Bone Tomahawk

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Bone Tomahawk
Bone Tomahawk Poster.jpg
Theatrical release poster
Directed byS. Craig Zahler
Written byS. Craig Zahler
Produced by
Starring
CinematographyBenji Bakshi
Edited by
Music by
  • Jeff Herriott
  • S. Craig Zahler
Production
companies
  • Caliber Media Company[1]
  • The Fyzz Facility
Distributed byRLJ Entertainment
Release date
  • September 25, 2015 (2015-09-25) (Fantastic Fest)
  • October 23, 2015 (2015-10-23) (United States)
Running time
132 minutes[2]
CountryUnited States
LanguageEnglish
Budget$1.8 million[3]
Box office$481,525[4]

Bone Tomahawk is a 2015 horror Western written and directed by S. Craig Zahler. It stars Kurt Russell, Patrick Wilson, Matthew Fox, Richard Jenkins, Lili Simmons, Evan Jonigkeit, David Arquette, and Sid Haig and was produced by Jack Heller and Dallas Sonnier. It had its world premiere at the Fantastic Fest on September 25, 2015[5] and was given a limited release on October 23, 2015, by RLJ Entertainment. The film is about a small-town sheriff (Russell) who leads a posse into a desolate region to rescue three people who were abducted by a cannibalistic Indian clan.

Plot[edit]

In the 1890s, Purvis and Buddy, two drifters who rob and kill travelers, encounter a Native American burial site. They are attacked, Buddy is killed and Purvis escapes.

Purvis arrives in the nearby town of Bright Hope and buries his loot. However, Deputy Chicory reports him to Sheriff Franklin Hunt. Hunt confronts Purvis, who tries to escape, only to be shot in the leg. Hunt sends John Brooder to fetch the town's doctor. Meanwhile, foreman Arthur O'Dwyer rests at home with a broken leg, tended by his wife Samantha, the doctor's assistant. As the doctor is drunk, Brooder calls on Samantha to treat Purvis, leaving her with Purvis and Hunt's other deputy, Nick. That night, a nearby stable boy is murdered.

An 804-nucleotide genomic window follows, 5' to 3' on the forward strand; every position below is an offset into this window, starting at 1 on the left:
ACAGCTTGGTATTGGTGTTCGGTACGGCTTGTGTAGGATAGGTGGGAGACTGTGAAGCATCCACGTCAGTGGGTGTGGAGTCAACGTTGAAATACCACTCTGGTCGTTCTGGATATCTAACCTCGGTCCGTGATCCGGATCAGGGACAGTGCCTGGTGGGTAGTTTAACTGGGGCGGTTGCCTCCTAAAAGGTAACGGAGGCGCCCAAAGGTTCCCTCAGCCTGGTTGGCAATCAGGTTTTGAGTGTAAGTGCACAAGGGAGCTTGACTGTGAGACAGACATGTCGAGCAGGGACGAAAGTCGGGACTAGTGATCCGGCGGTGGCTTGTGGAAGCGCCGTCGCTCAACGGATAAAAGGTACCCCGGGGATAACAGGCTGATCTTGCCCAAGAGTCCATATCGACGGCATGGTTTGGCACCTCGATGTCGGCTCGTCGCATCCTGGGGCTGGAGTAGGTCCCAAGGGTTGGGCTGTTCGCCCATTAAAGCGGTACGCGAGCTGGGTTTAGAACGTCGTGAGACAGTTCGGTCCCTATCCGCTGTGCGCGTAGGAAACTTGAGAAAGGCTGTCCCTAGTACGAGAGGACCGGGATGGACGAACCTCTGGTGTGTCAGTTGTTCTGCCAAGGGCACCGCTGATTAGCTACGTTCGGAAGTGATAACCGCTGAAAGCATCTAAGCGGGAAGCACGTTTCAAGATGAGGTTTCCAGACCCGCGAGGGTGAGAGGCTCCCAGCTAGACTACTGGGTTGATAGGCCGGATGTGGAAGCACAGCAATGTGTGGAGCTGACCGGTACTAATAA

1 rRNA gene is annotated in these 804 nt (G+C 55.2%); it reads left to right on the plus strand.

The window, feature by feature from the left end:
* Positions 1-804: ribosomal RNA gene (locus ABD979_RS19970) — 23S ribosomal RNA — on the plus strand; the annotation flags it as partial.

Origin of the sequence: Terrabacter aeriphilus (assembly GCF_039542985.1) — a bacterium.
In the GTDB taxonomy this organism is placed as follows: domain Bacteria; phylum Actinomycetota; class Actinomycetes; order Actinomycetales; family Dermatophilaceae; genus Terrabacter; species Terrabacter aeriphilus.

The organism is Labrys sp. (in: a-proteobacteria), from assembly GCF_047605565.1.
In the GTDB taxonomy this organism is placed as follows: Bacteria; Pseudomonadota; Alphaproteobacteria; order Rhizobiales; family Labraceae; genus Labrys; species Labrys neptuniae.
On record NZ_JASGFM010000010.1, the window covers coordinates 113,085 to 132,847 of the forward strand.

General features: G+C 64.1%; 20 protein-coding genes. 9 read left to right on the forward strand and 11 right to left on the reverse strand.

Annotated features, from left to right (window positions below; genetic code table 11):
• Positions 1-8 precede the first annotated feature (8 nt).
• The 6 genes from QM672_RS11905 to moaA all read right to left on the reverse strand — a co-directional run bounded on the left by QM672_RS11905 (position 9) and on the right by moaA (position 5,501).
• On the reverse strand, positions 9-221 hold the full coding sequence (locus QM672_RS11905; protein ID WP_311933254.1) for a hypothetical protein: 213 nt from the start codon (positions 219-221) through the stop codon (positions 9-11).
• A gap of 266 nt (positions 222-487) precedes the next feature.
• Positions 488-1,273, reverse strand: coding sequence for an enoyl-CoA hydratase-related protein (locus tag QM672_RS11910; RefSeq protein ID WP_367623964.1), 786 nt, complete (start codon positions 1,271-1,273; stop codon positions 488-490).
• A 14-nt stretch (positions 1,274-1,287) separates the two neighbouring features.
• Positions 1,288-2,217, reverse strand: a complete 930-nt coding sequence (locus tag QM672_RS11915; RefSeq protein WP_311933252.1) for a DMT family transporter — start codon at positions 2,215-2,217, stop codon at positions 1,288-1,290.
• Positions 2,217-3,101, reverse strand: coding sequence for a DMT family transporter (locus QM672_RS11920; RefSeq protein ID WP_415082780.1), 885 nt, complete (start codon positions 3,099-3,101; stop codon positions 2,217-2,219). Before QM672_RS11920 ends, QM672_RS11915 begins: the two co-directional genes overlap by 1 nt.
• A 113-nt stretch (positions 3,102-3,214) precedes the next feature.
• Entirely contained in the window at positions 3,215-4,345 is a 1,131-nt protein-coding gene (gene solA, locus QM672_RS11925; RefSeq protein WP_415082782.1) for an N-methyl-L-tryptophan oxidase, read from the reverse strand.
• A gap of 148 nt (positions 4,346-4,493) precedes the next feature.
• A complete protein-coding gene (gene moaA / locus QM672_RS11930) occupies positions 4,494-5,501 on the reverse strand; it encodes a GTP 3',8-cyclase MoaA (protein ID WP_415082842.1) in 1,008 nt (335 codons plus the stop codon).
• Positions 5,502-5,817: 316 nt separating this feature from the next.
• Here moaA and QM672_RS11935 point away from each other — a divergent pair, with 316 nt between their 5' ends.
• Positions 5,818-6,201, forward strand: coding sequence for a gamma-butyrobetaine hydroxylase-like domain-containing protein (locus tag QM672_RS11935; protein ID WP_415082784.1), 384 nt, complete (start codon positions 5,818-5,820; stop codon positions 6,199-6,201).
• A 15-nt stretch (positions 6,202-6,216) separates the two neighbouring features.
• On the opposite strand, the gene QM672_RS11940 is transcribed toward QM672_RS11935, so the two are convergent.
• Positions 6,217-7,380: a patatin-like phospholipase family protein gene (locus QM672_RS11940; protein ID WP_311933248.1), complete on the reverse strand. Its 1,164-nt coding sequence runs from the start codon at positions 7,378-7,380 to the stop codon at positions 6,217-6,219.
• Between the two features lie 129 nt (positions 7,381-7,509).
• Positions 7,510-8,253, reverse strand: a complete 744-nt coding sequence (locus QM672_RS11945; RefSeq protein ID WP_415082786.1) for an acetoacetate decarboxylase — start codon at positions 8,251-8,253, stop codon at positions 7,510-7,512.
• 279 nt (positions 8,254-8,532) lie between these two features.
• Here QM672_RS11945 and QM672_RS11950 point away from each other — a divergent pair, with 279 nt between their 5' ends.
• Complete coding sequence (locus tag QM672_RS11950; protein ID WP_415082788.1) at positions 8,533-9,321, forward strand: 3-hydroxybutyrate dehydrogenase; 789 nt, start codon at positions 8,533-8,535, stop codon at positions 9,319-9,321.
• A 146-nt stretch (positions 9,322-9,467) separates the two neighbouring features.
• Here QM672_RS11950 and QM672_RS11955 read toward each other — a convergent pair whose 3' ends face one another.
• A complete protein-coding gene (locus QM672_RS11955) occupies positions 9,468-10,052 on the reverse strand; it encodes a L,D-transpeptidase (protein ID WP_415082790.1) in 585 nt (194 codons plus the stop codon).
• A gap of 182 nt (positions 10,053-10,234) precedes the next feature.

The murder is reported to Hunt, who goes to the jail and finds it empty, with an arrow left behind. The Professor, an educated Native American, links the arrow to a tribe that he refers to as "Troglodytes", as their culture has no spoken language and hence no name. He warns Hunt that they are a group of inbred cannibalistic savages, disdained and avoided by other native groups. Certain that Samantha, Nick, and Purvis have been captured by them, Hunt prepares to go after the clan with Chicory and Brooder, who is a veteran of the Indian wars. Arthur, despite his broken leg, insists on accompanying them to find his wife.

Days into their ride, two strangers stumble across their camp. Fearing they are scouts for a raid, Brooder kills them. They set up a camp at another spot. However, a group of raiders ambush them, injure Brooder's horse, and steal the rest. The following day a fight breaks out between Brooder and Arthur, exacerbating Arthur's leg wound. Chicory leaves him to recover while he, Hunt, and Brooder continue on-foot.

Reaching the valley, the three men are injured by arrows. After killing two Troglodyte attackers, Hunt and Chicory retreat, leaving Brooder, who is injured and demands to be left behind. Brooder kills one attacker before being killed himself. The Troglodytes capture Hunt and Chicory and imprison them in their cave. The men find Samantha and an injured Nick, imprisoned in a cage. They inform Hunt that the Troglodytes have already killed and eaten Purvis. They witness Nick stripped, brutally scalped, bisected alive, and then consumed. Samantha estimates the number of Troglodytes to be around twelve (reduced to nine by Hunt's posse).

Hunt tricks several Troglodytes into drinking liquor laced with opium tincture. One dies while another becomes unconscious. Arthur follows the men's trail and discovers the valley, he kills two Troglodytes and notices an object embedded in their windpipes. After cutting one out, he realizes that it is animal bone that acts as a whistle. He blows on it, luring another Troglodyte, then kills him.

In the cave, realizing two of their clan were poisoned, the Troglodyte leader grows angry. They cut open Hunt's abdomen, shove the heated opium flask into the wound, and shoot him. Arthur arrives and kills one of them while Hunt decapitates the leader. Arthur frees Samantha and Chicory, while a mortally wounded Hunt stays behind with a rifle. He promises to kill the surviving cannibals when they return, to prevent them from terrorizing Bright Hope. As the three leave the cave, they see two pregnant Troglodyte women, who are blinded and have had all their limbs amputated.